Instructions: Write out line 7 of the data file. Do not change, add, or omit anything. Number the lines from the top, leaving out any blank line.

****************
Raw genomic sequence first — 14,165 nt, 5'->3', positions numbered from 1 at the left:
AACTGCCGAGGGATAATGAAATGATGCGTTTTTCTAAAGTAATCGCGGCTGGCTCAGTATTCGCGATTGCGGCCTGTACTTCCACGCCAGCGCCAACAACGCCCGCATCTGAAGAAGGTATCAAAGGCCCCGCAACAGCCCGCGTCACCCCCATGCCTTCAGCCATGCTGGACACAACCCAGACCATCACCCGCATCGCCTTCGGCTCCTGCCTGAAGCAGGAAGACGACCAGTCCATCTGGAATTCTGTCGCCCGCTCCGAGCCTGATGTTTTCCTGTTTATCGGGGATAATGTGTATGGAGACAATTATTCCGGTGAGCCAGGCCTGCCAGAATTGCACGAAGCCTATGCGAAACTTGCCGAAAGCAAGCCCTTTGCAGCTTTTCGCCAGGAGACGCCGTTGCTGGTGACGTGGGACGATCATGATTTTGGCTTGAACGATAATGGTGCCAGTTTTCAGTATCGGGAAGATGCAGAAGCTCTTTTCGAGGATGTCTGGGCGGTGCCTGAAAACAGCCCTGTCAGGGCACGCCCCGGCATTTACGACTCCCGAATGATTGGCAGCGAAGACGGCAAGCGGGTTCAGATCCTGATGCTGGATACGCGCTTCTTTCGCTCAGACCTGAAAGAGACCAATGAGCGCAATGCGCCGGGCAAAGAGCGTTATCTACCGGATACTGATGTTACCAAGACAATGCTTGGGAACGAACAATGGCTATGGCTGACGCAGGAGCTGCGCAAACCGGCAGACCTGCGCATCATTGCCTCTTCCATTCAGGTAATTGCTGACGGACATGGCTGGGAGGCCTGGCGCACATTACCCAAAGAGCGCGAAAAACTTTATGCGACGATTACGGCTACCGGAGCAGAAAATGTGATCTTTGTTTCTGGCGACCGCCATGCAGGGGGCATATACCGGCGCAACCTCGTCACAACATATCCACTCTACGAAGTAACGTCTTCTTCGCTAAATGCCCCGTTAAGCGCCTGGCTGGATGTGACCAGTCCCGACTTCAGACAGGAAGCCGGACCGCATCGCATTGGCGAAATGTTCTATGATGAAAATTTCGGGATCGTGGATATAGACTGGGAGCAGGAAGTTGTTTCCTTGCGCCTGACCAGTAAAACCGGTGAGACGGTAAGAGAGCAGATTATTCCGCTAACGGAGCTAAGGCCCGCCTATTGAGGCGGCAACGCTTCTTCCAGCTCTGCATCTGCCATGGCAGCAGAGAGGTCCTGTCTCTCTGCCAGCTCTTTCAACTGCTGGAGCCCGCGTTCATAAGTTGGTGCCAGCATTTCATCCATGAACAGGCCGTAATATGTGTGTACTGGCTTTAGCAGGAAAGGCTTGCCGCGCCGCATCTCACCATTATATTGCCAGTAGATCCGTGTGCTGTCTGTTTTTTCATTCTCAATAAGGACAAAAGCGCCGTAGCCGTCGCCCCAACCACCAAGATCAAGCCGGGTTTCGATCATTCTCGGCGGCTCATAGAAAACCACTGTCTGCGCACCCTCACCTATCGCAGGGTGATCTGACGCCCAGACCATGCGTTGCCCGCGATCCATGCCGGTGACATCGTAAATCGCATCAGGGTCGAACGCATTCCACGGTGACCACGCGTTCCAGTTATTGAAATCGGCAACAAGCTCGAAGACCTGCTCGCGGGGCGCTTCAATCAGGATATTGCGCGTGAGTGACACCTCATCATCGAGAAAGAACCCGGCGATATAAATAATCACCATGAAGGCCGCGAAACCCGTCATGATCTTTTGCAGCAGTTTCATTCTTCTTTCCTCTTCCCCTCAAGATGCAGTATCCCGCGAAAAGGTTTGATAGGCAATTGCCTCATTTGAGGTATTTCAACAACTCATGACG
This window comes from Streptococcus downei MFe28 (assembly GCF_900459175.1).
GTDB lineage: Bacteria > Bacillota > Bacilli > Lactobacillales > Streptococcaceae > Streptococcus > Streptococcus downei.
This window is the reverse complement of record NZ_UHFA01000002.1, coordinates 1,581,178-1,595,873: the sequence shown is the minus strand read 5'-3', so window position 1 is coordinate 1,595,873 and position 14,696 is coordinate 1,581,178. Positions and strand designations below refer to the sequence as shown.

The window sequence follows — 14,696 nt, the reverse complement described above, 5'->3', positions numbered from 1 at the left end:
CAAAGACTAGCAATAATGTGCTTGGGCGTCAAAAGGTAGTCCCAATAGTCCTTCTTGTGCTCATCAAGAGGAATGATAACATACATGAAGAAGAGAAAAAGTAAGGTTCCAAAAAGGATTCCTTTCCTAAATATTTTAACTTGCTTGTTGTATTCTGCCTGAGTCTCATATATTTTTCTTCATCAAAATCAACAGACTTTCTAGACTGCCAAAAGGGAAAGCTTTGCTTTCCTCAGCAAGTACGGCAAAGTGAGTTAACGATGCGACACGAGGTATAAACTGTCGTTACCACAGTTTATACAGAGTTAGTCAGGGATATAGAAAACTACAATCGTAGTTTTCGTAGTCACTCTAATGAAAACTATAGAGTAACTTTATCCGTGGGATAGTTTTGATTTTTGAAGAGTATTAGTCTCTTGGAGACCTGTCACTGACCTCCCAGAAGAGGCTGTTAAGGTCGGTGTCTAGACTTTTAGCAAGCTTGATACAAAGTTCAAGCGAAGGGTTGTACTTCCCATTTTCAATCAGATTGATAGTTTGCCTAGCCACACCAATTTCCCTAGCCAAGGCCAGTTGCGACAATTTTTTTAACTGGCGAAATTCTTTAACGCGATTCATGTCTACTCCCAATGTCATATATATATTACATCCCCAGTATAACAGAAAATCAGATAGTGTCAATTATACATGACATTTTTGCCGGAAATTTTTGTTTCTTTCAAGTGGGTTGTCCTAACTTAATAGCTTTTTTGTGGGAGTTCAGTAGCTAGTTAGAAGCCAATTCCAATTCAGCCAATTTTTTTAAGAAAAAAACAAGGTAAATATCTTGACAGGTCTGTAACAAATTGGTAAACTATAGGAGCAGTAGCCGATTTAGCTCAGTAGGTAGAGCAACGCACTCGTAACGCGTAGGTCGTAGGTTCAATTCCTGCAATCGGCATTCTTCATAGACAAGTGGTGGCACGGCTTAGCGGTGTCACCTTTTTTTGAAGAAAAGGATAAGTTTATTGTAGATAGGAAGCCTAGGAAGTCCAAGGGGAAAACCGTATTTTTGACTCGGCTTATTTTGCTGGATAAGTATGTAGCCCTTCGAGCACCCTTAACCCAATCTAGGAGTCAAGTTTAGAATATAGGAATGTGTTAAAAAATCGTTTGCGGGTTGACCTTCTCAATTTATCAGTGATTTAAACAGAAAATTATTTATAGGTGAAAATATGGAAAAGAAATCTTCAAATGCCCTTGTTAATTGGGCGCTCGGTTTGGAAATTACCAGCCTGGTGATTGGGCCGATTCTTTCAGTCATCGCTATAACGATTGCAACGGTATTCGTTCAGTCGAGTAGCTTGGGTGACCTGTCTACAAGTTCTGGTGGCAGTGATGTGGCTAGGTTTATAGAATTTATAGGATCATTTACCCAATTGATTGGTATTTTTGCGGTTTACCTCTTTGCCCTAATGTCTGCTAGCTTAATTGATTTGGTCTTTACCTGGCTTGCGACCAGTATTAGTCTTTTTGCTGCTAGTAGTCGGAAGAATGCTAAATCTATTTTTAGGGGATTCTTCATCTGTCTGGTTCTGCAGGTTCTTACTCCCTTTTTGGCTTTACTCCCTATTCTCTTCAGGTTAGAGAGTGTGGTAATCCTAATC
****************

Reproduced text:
CAAAGACTAGCAATAATGTGCTTGGGCGTCAAAAGGTAGTCCCAATAGTCCTTCTTGTGCTCATCAAGAGGAATGATAACATACATGAAGAAGAGAAAAAGTAAGGTTCCAAAAAGGATTCCTTTCCTAAATATTTTAACTTGCTTGTTGTATTCTGCCTGAGTCTCATATATTTTTCTTCATCAAAATCAACAGACTTTCTAGACTGCCAAAAGGGAAAGCTTTGCTTTCCTCAGCAAGTACGGCAAAGTGAGTTAACGATGCGACACGAGGTATAAACTGTCGTTACCACAGTTTATACAGAGTTAGTCAGGGATATAGAAAACTACAATCGTAGTTTTCGTAGTCACTCTAATGAAAACTATAGAGTAACTTTATCCGTGGGATAGTTTTGATTTTTGAAGAGTATTAGTCTCTTGGAGACCTGTCACTGACCTCCCAGAAGAGGCTGTTAAGGTCGGTGTCTAGACTTTTAGCAAGCTTGATACAAAGTTCAAGCGAAGGGTTGTACTTCCCATTTTCAATCAGATTGATAGTTTGCCTAGCCACACCAATTTCCCTAGCCAAGGCCAGTTGCGACAATTTTTTTAACTGGCGAAATTCTTTAACGCGATTCATGTCTACTCCCAATGTCATATATATATTACATCCCCAGTATAACAGAAAATCAGATAGTGTCAATTATACATGACATTTTTGCCGGAAATTTTTGTTTCTTTCAAGTGGGTTGTCCTAACTTAATAGCTTTTTTGTGGGAGTTCAGTAGCTAGTTAGAAGCCAATTCCAATTCAGCCAATTTTTTTAAGAAAAAAACAAGGTAAATATCTTGACAGGTCTGTAACAAATTGGTAAACTATAGGAGCAGTAGCCGATTTAGCTCAGTAGGTAGAGCAACGCACTCGTAACGCGTAGGTCGTAGGTTCAATTCCTGCAATCGGCATTCTTCATAGACAAGTGGTGGCACGGCTTAGCGGTGTCACCTTTTTTTGAAGAAAAGGATAAGTTTATTGTAGATAGGAAGCCTAGGAAGTCCAAGGGGAAAACCGTATTTTTGACTCGGCTTATTTTGCTGGATAAGTATGTAGCCCTTCGAGCACCCTTAACCCAATCTAGGAGTCAAGTTTAGAATATAGGAATGTGTTAAAAAATCGTTTGCGGGTTGACCTTCTCAATTTATCAGTGATTTAAACAGAAAATTATTTATAGGTGAAAATATGGAAAAGAAATCTTCAAATGCCCTTGTTAATTGGGCGCTCGGTTTGGAAATTACCAGCCTGGTGATTGGGCCGATTCTTTCAGTCATCGCTATAACGATTGCAACGGTATTCGTTCAGTCGAGTAGCTTGGGTGACCTGTCTACAAGTTCTGGTGGCAGTGATGTGGCTAGGTTTATAGAATTTATAGGATCATTTACCCAATTGATTGGTATTTTTGCGGTTTACCTCTTTGCCCTAATGTCTGCTAGCTTAATTGATTTGGTCTTTACCTGGCTTGCGACCAGTATTAGTCTTTTTGCTGCTAGTAGTCGGAAGAATGCTAAATCTATTTTTAGGGGATTCTTCATCTGTCTGGTTCTGCAGGTTCTTACTCCCTTTTTGGCTTTACTCCCTATTCTCTTCAGGTTAGAGAGTGTGGTAATCCTAATC